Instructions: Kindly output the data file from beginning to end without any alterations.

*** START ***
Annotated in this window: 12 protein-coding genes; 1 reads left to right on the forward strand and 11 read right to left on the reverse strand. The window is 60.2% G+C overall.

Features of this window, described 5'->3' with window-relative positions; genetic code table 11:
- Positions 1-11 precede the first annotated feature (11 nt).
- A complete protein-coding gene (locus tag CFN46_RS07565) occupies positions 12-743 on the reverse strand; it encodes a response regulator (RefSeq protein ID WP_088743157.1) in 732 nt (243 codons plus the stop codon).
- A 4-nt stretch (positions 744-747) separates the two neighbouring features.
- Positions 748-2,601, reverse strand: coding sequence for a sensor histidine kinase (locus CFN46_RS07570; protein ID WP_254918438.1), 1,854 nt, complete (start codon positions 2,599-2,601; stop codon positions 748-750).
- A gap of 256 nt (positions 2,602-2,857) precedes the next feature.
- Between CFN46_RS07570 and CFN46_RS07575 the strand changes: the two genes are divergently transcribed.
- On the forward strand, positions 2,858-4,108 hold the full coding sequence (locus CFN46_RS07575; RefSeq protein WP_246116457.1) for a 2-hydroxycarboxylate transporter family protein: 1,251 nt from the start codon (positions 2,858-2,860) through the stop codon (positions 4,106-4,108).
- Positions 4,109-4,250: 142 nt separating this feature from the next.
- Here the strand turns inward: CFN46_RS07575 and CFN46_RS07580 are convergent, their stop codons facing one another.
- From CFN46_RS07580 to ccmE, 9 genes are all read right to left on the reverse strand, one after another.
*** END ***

Annotated in this window: 12 protein-coding genes; 1 reads left to right on the forward strand and 11 read right to left on the reverse strand. The window is 60.2% G+C overall.

Features of this window, described 5'->3' with window-relative positions; genetic code table 11:
- Positions 1-11 precede the first annotated feature (11 nt).
- A complete protein-coding gene (locus tag CFN46_RS07565) occupies positions 12-743 on the reverse strand; it encodes a response regulator (RefSeq protein ID WP_088743157.1) in 732 nt (243 codons plus the stop codon).
- A 4-nt stretch (positions 744-747) separates the two neighbouring features.
- Positions 748-2,601, reverse strand: coding sequence for a sensor histidine kinase (locus CFN46_RS07570; protein ID WP_254918438.1), 1,854 nt, complete (start codon positions 2,599-2,601; stop codon positions 748-750).
- A gap of 256 nt (positions 2,602-2,857) precedes the next feature.
- Between CFN46_RS07570 and CFN46_RS07575 the strand changes: the two genes are divergently transcribed.
- On the forward strand, positions 2,858-4,108 hold the full coding sequence (locus CFN46_RS07575; RefSeq protein WP_246116457.1) for a 2-hydroxycarboxylate transporter family protein: 1,251 nt from the start codon (positions 2,858-2,860) through the stop codon (positions 4,106-4,108).
- Positions 4,109-4,250: 142 nt separating this feature from the next.
- Here the strand turns inward: CFN46_RS07575 and CFN46_RS07580 are convergent, their stop codons facing one another.
- From CFN46_RS07580 to ccmE, 9 genes are all read right to left on the reverse strand, one after another.